News Column

East Greensboro jazz club's new home 'a blessing,' owner says

August 9, 2014

By Dawn Decwikiel-Kane, News & Record, Greensboro, N.C.

Aug. 09--GREENSBORO -- After being displaced by the planned downtown performing arts center, Boston's House of Jazz has found a new home with a history.

It has reopened as Boston's House of Jazz and South Beach Lounge and Cigar Bar at 1011 Arnold St. on the city's east side in a building with a long life as an entertainment venue.

Although initially upset that he had to move, owner Mike Boston is upbeat about the outcome.

His patrons have followed him to the new spot, previously home to the Warehouse 29 nightclub. In the 1960s and 1970s, it was the Castaways club.

Customers appreciate its easy access to U.S. 29 and Wendover and Bessemer avenues, Boston said.

"I believe it was a blessing," he now says about the move.

Boston had moved his downtown jazz club from 422 N. Edgeworth St. to 125 Summit Ave. in April 2013. Four months later, the city purchased the Summit Avenue site and neighboring properties to build the Steven Tanger Center for the Performing Arts.

Boston had two years left on his lease. So the city paid him $175,000 and helped him move.

As Boston searched for a new spot, he spoke with Kent Woofter, who had owned and operated Warehouse 29 for 22 years. It sits tucked on a short stretch of street with Uptown Artworks and the Carolina Cookie Company.

The two knew each other because one of Boston's sons, Clarence, who owns crematories and a funeral home, had opened his first crematory next door to the club.

Woofter decided to sell the Warehouse 29 building to Mike Boston.

"The right offer came in at the right time for me to consider, and it seemed like a good fit," Woofter said. "I wanted to see it pass to someone who would keep it as an entertainment facility and build on what we had done."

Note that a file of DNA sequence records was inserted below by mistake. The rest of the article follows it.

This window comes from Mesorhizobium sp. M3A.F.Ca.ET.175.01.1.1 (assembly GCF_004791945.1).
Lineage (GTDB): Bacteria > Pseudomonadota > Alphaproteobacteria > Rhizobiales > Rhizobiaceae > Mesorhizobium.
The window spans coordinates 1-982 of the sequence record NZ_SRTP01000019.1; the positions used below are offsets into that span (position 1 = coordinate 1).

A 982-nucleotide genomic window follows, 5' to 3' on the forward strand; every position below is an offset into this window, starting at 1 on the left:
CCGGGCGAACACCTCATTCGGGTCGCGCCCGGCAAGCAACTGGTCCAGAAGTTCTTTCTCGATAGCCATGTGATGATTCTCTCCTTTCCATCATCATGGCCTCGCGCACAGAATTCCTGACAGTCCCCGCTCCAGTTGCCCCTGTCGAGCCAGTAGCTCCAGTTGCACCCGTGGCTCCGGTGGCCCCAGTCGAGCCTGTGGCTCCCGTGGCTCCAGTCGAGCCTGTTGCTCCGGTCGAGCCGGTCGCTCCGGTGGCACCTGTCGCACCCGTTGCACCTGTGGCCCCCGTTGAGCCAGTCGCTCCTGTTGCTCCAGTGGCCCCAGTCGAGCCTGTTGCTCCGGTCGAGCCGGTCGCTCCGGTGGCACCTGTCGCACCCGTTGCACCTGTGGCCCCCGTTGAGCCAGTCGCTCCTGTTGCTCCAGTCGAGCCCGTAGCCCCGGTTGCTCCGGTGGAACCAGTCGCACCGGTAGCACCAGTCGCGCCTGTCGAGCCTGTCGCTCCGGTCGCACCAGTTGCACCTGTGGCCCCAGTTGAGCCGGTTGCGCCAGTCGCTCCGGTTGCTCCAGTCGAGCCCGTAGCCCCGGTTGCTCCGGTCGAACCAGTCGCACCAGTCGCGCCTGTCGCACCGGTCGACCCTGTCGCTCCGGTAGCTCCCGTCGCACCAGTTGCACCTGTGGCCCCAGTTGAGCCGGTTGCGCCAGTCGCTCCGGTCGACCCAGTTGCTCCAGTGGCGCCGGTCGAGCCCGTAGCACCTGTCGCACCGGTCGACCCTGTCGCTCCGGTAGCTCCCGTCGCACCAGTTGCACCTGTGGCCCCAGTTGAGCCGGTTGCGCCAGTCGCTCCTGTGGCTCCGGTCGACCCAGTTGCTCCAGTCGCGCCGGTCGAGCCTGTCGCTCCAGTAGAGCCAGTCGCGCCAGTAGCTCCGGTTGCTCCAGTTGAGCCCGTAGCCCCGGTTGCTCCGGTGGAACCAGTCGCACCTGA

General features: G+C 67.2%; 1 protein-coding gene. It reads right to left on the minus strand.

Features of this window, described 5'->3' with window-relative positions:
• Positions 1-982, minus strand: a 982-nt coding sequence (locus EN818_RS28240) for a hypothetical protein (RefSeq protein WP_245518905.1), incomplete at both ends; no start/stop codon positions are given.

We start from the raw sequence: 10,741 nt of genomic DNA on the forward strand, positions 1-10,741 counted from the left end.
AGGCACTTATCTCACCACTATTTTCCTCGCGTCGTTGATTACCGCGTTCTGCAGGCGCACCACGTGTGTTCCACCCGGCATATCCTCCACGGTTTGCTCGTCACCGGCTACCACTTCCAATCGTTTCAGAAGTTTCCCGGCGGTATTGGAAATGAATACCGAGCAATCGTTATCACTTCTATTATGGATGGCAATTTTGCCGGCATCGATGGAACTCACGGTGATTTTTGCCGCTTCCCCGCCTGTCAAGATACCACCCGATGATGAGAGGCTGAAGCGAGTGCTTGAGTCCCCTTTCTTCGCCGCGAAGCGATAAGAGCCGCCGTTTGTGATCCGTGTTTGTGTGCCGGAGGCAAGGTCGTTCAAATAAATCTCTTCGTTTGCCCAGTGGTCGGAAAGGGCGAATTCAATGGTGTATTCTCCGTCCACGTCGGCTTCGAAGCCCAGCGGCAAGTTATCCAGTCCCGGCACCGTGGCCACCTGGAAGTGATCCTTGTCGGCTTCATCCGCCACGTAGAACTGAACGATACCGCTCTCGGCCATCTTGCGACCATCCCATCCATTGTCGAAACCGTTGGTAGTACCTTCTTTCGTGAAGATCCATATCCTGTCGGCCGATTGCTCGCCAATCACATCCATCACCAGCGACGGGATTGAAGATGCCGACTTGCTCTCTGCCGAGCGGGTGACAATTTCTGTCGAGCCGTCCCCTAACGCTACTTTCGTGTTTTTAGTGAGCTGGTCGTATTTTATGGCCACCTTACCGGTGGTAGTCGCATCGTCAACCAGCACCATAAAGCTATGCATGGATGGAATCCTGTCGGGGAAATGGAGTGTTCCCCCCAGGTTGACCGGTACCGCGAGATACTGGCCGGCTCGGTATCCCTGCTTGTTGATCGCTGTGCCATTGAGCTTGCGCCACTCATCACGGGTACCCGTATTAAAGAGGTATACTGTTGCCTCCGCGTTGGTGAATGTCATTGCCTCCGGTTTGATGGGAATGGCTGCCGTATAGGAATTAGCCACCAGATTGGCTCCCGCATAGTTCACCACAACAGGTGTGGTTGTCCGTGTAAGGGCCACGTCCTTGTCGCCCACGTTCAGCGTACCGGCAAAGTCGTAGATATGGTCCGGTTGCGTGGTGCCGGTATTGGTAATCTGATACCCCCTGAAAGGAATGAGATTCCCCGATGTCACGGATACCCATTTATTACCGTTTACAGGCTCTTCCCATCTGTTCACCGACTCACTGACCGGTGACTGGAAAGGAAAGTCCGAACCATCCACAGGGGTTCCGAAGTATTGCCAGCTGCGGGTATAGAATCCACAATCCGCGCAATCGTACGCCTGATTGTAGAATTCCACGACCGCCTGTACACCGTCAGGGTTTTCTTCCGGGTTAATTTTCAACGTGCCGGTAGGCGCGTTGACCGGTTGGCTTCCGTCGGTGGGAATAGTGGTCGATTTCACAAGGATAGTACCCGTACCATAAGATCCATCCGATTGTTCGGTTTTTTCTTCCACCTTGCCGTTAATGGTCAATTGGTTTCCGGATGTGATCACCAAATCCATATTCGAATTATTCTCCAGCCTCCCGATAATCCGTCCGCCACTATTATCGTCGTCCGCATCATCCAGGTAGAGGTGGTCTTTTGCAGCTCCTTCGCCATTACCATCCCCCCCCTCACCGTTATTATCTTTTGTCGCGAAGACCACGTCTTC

Clubgoers from the 1960s and 1970s remember it as the Castaways, where entertainment entrepreneur Bill Griffin brought in big names of rock 'n' roll to perform.

Now 61, Boston recalls making his first nightclub visit at age 18 to the Castaways to see soul singer and songwriter Jerry Butler perform.

Since then, the site has housed a succession of clubs, including Wham and Encore, Woofter said.

Woofter and several business partners opened Warehouse 29 there in 1992 as a nightclub for the gay community. At the time, there weren't many dance clubs in the city, Woofter said.

In recent years, he added a Latin night and a hip-hop college night.

Woofter had been Warehouse 29's sole owner for the last 11 years. Woofter said he might pursue owning another club in the future but has nothing in the works.

Boston turned the space into two venues, Boston's House of Jazz and the outdoor South Beach Lounge and Cigar Bar, where he can hold two events simultaneously. They offer live jazz, R&B, food and drinks Thursday through Sunday nights.

Boston's wife, Anita, and children Michael Jr., Clarence and Aisha work in the business.

The day before opening, Boston held a "blessing ceremony" on June 5, when a minister spiritually blessed the new location.

"I am ecstatic to finally own my own venue and to own all of the property that goes along with that," Boston said. "It's very comforting in that I'll never be put in that position again."


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